1st Generation Yale Conference to highlight alumni and faculty trailblazers
As a Yale freshman, Peggy Kuo (’85 B.A.) remembers being struck by the financial comfort of many of her peers — how easily they had transitioned to this collegiate world via the prep school track. “Yale was a big departure from the world I had come from,” she says. “We were immigrants from Taiwan and firmly middle class. My father was a civil servant — an engineer for the city of New York. Money was something you earned.”
The idea that her classmates would take vacations in Europe or head to a second home in Manhattan for the weekend seemed extraordinary to Kuo. Most surprising, she says, were students who treated Yale as a given. “For me, it was a huge privilege,” Kuo says, “I was determined to make the most out of it and take extra classes. In my senior year, I started auditing classes. It was all about learning and making connections.”
Kuo, who followed her Yale education with a degree from Harvard Law School, is now a magistrate judge for the Eastern District of New York, the first Taiwanese-American to hold that position. She’s one of several leading alumni and faculty who will be sharing their experiences at the 1st Generation Yale Conference April 13-15 at Yale School of Management. In her keynote talk, Kuo will address “What we as recipients of such a great opportunity can do to make use of that — whether through direct mentoring or working behind the scenes.”
David Thomas (’78 B.A., ’84 M.A., ’86 Ph.D.) says that while he was actively involved in the Black Student Alliance as a Yale undergrad and served as a university recruiter in his home city of Kansas City, Missouri, “I didn’t feel a connection to the institution.” When his white freshman-year roommates chose housing for the following year without including him, he was hurt. Looking back, he wonders if it was race, or his first-generation status, that played the larger role. “I didn’t understand the concept of dropping a course until I was reading an article in the Yale newspaper,” he says. “Other black students from upper- and middle-class families knew things I didn’t. Being first generation mattered, but in ways that were invisible.”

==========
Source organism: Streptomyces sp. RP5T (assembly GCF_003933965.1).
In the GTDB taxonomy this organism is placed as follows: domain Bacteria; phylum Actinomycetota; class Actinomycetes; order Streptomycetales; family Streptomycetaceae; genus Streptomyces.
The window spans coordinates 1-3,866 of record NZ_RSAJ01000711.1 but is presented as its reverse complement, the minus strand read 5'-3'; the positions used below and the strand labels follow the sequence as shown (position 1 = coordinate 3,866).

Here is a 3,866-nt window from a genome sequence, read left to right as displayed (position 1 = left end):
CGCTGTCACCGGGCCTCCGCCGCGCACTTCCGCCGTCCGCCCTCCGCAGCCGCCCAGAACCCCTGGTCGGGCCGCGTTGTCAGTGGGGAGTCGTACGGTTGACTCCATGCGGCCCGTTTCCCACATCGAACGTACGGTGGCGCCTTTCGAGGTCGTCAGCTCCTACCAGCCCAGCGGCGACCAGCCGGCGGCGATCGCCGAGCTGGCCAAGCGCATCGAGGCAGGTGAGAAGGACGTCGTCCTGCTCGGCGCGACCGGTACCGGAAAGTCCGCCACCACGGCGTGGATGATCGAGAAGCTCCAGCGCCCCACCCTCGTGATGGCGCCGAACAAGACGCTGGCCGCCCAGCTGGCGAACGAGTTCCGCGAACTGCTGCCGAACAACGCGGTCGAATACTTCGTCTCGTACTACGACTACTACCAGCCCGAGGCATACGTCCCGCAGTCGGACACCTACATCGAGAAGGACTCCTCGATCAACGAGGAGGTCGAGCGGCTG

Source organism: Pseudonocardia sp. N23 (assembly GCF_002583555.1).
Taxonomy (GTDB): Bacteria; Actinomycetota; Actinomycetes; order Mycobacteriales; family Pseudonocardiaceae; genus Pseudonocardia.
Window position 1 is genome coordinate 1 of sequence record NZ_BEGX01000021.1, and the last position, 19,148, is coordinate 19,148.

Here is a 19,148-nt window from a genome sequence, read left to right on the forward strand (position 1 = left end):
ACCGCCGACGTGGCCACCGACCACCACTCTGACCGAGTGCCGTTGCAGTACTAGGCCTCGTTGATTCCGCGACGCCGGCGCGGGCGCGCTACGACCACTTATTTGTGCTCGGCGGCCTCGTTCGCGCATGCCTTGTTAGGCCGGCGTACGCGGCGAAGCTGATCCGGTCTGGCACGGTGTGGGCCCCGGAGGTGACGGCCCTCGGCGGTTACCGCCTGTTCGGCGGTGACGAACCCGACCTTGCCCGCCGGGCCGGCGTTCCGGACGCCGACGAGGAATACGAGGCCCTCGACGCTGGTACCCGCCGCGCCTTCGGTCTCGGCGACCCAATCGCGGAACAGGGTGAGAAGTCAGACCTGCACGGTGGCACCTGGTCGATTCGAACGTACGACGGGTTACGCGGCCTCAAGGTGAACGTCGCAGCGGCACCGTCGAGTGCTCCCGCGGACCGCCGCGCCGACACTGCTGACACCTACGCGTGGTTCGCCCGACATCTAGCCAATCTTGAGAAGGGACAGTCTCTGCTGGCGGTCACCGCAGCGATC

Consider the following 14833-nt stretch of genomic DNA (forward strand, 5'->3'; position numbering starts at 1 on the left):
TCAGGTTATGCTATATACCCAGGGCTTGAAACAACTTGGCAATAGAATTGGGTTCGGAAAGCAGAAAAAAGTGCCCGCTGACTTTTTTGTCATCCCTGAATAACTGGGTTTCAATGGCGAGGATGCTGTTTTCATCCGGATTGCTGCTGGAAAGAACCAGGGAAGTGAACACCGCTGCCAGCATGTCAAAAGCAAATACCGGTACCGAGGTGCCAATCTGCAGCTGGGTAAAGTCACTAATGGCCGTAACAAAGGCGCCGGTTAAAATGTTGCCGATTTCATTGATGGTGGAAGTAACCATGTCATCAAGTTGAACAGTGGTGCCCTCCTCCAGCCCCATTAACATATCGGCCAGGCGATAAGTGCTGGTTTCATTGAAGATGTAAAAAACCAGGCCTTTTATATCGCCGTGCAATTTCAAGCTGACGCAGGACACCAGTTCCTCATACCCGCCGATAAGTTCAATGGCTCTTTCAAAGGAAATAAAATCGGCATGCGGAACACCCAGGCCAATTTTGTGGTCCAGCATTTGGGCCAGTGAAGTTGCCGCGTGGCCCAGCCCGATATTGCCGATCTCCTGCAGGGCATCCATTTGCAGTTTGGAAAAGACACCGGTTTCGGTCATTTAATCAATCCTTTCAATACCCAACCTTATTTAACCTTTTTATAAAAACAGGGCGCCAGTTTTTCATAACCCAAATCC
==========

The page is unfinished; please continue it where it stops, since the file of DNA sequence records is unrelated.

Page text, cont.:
In the second semester of his senior year, Thomas met Leroy Wells Jr., an African American student who was pursuing his doctorate at Yale in organizational behavior, who would change the course of Thomas’ life. Wells offered Thomas a role doing research for him that summer, and encouraged Thomas to follow a similar path. “He’s responsible for me coming back to Yale to do my Ph.D.,” says Thomas. “He’s the greatest gift Yale gave me in terms of a mentor.”
In grad school, Thomas found the connection at Yale that he had missed earlier. It was there, he says, “that I learned what’s possible in terms of having a great experience at a great educational institution.” His life journey would take him from assistant professor at the Wharton School, to assistant professor at Harvard, to dean of Georgetown University’s McDonough School of Business, to the H. Naylor Fitzhugh Professor of Business Administration at Harvard, to his current role — president of Morehouse College.
Thomas says a lot has changed in the way universities acknowledge the importance of inclusivity. “Just the fact that we’re recognizing that being a first-generation college student can impact your experience gives people a license to admit what they don’t know and ask for help,” Thomas says.
Luis Miguel Anez, associate professor of psychiatry at Yale, says he experienced “imposter syndrome” for years, adding that the debilitating feeling that one does not deserve their accomplishments is common, particularly for women and minorities climbing educational and career ladders without role models. “It’s very prevalent,” Anez says. “But people don’t speak about it which makes the impact stronger.” He’ll be addressing imposter syndrome at the conference. Raised in Venezuela until he was 18, Anez says he was a confident student among his peers in Florida. But something changed when he joined the Yale faculty in 1996. “There were no mentors that looked like or spoke like I did,” he says. “If I went to a conference for faculty, I was the only Latino there.” As a result, says Anez, he kept quiet. “I didn’t want to call attention to myself — people would see that I don’t belong.”
Anez has now been at Yale for more than two decades and is the director of Hispanic Services at the Connecticut Mental Health Center. He serves as a mentor to Latino pre-doctoral and post-doctoral students in the psychiatry department and supports efforts to actively recruit students of diverse backgrounds. “Now we have a critical mass,” he says. Having mentors is a crucial step to overcoming a feeling of inadequacy, Anez says. “To speak, you have to feel safe. And to feel safe, you have to have a mentor that says, ‘I will protect you.’”
Lise Chapman (’81 M.B.A.), the conference organizer, calls the 1st Generation Yale Conference “our coming-out party.” She says: “I want everyone at Yale to feel that they belong. We need to respect and celebrate our differences.” While Chapman was not a first-generation student herself, she felt called to bring diverse alumni together to reconnect with Yale, to support students navigating two worlds, and to connect these promising students with career opportunities. To that end, the conference includes keynote address by Marta Moret ’84 M.P.H.; a career event with sponsors including Macquarie, AQR Capital Management, Honest Tea and Unilever; and a student-led panel and networking reception.
“My dream,” says Chapman, “is to one day have first-generation alumni groups in all major cities.”